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Co-ordinated lidar and aircraft observations of cloud microphysical conditions in the Southern Ocean

Co-ordinated lidar and aircraft observations of cloud microphysical conditions in the Southern Ocean
Thomas Chubb

Authors

Chubb T
School of Mathematical Sciences, Monash University

Alexander S
Australian Antarctic Division, Hobart, Australia

Huang V
School of Mathematical Sciences, Monash University

Siems S
School of Mathematical Sciences, Monash University

Abstract

Substantial biases in the radiation budget over the Southern Ocean have been shown to exist in the members of the Coupled Model Intercomparison Projects. These have been attributed to too little reflected short wave radiation, resulting in excess absorbed solar radiation at the ocean surface. While cloud coverage and vertical distribution are important factors, microphysical characteristics play an important role in determining cloud albedo, through droplet phase and size distribution, and longevity, through precipitation processes.

Cloud microphysical characteristics in the Southern Ocean are unique because of the unpolluted nature of the air, in particular the low ice nuclei concentrations, that the clouds form in. Satellite-based cloud lidar and radiometer observations suggest that supercooled liquid clouds, with little or no ice at temperatures well below freezing, occur frequently. However, in-situ observations of these clouds are lacking because of the remote nature of the region and the lack of aircraft observational capability in the Southern Hemisphere.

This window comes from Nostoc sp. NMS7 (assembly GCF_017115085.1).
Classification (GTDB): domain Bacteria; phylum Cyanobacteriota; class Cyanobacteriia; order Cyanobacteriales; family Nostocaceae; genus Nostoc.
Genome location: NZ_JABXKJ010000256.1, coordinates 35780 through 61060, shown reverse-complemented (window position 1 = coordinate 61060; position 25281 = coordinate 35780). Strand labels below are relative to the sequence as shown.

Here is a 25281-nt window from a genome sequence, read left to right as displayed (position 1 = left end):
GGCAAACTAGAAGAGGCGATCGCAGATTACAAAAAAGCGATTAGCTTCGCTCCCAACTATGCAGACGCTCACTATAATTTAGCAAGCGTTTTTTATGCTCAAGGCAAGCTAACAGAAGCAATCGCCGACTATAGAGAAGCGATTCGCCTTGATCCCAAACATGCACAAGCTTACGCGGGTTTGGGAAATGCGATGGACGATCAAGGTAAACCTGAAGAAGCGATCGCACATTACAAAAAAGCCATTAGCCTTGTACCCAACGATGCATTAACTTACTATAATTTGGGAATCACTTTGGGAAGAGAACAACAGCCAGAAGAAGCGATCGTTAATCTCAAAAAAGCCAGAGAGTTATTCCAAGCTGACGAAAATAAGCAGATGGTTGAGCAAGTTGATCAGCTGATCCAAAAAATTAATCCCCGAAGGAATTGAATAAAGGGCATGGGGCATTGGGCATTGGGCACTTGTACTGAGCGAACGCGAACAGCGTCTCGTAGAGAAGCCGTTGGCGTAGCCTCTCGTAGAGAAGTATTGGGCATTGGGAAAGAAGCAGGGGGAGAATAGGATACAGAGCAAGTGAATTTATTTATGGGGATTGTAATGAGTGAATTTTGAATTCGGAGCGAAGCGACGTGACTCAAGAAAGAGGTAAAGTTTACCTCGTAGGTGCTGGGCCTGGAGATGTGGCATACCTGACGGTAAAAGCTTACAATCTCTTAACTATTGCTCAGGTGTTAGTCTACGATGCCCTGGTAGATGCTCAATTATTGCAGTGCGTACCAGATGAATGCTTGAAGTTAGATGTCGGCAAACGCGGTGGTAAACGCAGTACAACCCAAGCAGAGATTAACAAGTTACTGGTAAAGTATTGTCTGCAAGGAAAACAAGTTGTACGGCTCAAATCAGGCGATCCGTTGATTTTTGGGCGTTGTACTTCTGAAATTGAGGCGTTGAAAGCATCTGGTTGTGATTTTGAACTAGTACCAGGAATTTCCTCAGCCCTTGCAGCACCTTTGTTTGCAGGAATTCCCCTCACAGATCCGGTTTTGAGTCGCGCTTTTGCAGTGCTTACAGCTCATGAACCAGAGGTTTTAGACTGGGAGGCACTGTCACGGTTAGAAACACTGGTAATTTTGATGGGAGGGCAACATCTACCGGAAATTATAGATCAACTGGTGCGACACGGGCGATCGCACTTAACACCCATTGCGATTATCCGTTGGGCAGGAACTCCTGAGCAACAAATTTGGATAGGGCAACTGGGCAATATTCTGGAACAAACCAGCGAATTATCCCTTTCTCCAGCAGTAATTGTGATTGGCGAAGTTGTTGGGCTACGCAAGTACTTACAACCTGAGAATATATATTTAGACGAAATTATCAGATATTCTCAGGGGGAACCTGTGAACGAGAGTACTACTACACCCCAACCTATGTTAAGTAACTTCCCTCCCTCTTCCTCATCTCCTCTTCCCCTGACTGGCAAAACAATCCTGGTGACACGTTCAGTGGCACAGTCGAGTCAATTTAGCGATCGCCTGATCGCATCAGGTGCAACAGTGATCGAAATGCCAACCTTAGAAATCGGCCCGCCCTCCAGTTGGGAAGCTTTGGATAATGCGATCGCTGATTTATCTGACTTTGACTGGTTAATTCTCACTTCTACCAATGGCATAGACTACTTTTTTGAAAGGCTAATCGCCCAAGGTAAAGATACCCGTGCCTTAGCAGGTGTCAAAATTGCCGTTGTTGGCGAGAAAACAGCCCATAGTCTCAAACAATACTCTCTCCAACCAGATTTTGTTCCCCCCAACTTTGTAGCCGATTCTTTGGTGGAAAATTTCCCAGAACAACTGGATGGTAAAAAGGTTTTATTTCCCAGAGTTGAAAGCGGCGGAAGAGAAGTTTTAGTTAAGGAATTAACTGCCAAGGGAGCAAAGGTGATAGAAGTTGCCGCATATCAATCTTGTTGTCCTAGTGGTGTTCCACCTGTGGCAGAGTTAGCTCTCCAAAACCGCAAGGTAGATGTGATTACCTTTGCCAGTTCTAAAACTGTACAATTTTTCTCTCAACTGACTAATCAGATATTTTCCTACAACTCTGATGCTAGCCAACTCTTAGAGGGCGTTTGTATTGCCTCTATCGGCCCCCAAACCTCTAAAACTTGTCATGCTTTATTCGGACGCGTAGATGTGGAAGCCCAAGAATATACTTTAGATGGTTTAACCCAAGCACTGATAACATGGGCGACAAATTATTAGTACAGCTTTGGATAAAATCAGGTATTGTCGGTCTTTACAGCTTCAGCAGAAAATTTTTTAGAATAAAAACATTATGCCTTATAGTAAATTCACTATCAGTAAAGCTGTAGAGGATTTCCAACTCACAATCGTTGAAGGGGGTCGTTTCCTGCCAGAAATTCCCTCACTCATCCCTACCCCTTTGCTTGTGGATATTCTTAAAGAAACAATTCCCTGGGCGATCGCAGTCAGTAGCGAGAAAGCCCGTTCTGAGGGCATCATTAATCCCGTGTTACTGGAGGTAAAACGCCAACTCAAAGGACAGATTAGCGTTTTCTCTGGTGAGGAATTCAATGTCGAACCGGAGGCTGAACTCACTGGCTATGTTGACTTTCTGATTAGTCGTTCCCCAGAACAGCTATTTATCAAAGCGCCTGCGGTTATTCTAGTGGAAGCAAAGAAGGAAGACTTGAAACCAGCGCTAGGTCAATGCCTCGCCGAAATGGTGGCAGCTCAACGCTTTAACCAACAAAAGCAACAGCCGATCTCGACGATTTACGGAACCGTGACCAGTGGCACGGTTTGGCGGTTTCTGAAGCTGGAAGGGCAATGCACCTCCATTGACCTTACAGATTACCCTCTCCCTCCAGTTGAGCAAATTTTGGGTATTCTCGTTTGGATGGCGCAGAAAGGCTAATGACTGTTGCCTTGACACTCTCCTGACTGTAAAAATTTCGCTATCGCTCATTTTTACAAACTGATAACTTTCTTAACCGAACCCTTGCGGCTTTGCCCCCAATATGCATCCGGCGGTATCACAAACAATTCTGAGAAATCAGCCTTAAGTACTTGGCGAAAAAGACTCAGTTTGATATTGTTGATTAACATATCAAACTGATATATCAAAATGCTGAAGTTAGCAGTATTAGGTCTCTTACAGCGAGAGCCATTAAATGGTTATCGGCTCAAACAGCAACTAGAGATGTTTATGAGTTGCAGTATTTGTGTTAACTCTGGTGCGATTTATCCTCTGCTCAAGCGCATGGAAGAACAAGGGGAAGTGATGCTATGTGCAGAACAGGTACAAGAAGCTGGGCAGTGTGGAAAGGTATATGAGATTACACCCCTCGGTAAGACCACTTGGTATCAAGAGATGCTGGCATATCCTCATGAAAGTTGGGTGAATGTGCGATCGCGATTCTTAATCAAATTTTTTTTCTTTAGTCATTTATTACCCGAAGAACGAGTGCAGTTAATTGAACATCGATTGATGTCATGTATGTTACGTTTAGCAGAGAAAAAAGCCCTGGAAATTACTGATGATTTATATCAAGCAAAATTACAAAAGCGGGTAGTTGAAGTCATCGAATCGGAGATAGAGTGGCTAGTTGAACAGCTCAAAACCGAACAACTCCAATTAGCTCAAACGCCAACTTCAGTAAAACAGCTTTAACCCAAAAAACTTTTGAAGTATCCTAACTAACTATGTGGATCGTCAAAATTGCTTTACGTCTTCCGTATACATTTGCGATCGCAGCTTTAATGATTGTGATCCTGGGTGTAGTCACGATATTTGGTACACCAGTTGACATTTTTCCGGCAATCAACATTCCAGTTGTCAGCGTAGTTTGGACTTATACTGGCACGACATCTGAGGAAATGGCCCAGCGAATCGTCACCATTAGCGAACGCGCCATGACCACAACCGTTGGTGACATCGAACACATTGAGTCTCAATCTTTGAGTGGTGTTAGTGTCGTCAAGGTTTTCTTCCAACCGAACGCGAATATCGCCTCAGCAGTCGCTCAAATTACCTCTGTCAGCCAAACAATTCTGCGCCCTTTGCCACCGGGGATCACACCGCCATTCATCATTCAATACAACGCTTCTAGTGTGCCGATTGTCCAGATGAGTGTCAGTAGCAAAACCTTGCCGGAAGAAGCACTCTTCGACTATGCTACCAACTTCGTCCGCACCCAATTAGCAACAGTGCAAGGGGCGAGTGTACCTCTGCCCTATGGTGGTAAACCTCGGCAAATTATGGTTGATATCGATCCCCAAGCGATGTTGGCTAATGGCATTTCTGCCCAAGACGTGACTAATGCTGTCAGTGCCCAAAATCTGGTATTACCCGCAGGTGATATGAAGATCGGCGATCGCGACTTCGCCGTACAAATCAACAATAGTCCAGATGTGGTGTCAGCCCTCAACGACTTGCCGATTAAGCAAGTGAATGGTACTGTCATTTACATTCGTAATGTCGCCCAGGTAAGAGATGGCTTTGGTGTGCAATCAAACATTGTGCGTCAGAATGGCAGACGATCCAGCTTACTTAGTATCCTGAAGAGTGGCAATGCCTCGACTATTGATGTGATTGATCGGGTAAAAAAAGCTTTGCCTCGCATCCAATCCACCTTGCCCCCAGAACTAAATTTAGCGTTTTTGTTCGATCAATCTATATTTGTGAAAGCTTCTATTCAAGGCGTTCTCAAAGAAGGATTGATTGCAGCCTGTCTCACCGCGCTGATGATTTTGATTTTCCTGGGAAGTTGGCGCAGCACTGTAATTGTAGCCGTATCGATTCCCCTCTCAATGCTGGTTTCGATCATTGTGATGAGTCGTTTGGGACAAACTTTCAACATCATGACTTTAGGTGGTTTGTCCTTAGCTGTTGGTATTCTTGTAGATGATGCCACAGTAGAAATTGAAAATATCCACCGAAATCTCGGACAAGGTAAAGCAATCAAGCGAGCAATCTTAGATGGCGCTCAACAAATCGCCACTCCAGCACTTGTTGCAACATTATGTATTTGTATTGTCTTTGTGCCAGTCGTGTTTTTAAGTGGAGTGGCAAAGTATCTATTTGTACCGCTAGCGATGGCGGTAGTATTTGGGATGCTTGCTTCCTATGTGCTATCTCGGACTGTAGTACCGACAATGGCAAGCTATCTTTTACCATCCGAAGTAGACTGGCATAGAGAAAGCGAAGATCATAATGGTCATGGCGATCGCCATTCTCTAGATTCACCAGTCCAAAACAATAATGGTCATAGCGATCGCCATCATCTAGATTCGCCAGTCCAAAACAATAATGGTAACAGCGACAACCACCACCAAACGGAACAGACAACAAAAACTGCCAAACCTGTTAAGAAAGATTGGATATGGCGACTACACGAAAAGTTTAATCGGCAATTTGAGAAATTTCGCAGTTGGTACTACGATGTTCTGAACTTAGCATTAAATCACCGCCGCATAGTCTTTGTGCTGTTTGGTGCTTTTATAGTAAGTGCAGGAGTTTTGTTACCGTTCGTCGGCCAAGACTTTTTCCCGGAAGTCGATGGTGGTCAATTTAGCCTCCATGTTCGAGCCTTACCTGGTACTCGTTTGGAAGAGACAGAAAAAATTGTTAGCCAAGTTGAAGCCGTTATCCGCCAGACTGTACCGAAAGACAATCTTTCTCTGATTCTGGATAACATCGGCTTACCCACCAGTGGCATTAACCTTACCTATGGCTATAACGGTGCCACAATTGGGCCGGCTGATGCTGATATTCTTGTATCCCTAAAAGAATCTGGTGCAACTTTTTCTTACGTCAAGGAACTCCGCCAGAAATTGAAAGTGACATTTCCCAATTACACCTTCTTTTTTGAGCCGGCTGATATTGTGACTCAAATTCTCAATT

Recent developments in observational capabilities in both ground-based cloud lidar at the Australian Antarctic Division and aircraft-based cloud observational instruments present an exciting opportunity for research in Southern Ocean clouds and precipitation. A series of co-ordinated cloud lidar and aircraft operations near Hobart, Tasmania is proposed for the 2013 winter season, allowing for validation of the lidar retrievals and enhanced understanding of cloud microphysical parameters. High resolution Weather Research and Forecasting model data for these cases will be analysed for consistency with the observed conditions.

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Key dates

  • 11th June 2013
    Registrations close
  • 21st June 2013
    Registrations at the AAD open for staff
  • 24th June 2013
    Registrations at the venue open
  • 24th June 2013
    Conference commences
  • 26th June 2013
    Conference concludes

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This page was last modified on 3 September 2013.